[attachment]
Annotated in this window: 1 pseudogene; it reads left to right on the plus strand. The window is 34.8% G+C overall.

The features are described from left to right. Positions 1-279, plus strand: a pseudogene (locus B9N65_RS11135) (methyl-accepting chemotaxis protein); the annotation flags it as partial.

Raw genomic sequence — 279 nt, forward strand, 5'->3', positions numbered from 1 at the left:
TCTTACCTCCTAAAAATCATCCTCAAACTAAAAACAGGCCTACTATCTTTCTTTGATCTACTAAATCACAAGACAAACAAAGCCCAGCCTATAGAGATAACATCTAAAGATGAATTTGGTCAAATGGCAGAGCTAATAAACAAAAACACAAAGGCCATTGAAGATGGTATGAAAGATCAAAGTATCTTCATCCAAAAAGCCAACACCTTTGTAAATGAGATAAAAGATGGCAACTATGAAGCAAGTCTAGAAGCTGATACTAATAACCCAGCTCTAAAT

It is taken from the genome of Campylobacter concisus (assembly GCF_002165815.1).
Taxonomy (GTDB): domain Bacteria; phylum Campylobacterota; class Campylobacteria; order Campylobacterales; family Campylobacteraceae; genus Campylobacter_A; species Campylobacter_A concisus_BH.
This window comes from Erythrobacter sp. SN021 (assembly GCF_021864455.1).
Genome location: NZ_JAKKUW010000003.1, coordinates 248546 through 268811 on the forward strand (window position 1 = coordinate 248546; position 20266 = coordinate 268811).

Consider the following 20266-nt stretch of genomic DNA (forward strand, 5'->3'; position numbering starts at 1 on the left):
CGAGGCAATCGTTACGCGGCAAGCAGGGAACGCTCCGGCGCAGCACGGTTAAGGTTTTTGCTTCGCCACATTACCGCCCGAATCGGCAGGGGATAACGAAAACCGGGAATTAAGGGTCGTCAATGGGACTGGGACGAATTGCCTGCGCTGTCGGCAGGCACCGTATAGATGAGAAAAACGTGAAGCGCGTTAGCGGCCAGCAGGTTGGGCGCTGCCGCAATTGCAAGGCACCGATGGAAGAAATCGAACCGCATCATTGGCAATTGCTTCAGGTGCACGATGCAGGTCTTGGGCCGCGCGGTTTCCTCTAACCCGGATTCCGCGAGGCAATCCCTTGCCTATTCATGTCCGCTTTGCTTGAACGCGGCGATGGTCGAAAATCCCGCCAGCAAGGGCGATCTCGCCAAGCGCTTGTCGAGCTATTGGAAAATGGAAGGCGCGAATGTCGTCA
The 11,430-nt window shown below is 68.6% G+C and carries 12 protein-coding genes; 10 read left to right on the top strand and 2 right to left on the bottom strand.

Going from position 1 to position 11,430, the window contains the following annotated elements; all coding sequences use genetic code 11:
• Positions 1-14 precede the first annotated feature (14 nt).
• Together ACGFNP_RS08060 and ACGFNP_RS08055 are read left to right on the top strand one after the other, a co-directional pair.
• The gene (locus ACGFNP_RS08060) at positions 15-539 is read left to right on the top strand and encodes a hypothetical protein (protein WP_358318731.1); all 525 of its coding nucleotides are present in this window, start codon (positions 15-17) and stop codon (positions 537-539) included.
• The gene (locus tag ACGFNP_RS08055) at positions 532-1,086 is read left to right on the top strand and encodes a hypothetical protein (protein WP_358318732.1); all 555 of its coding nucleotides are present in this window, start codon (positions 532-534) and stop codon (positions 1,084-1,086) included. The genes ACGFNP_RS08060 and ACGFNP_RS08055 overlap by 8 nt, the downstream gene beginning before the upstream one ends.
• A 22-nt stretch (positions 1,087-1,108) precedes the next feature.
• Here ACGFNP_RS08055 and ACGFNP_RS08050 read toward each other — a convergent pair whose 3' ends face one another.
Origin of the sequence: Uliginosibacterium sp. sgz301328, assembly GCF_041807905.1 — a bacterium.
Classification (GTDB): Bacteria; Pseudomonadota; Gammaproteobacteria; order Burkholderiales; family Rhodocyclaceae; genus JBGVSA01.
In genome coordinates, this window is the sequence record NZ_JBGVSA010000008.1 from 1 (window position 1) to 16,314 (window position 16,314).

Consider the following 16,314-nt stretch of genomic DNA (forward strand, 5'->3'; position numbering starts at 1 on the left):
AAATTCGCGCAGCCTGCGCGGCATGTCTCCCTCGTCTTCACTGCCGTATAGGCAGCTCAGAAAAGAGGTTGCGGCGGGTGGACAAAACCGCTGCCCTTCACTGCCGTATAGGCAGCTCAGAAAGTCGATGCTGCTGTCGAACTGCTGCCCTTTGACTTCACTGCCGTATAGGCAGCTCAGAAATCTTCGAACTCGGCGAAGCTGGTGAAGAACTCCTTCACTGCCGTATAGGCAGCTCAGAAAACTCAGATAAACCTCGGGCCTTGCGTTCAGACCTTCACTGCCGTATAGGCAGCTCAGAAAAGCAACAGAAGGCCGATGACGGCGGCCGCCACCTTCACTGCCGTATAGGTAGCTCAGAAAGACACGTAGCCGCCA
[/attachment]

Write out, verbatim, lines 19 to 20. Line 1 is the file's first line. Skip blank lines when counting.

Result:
Origin of the sequence: Uliginosibacterium sp. sgz301328, assembly GCF_041807905.1 — a bacterium.
Classification (GTDB): Bacteria; Pseudomonadota; Gammaproteobacteria; order Burkholderiales; family Rhodocyclaceae; genus JBGVSA01.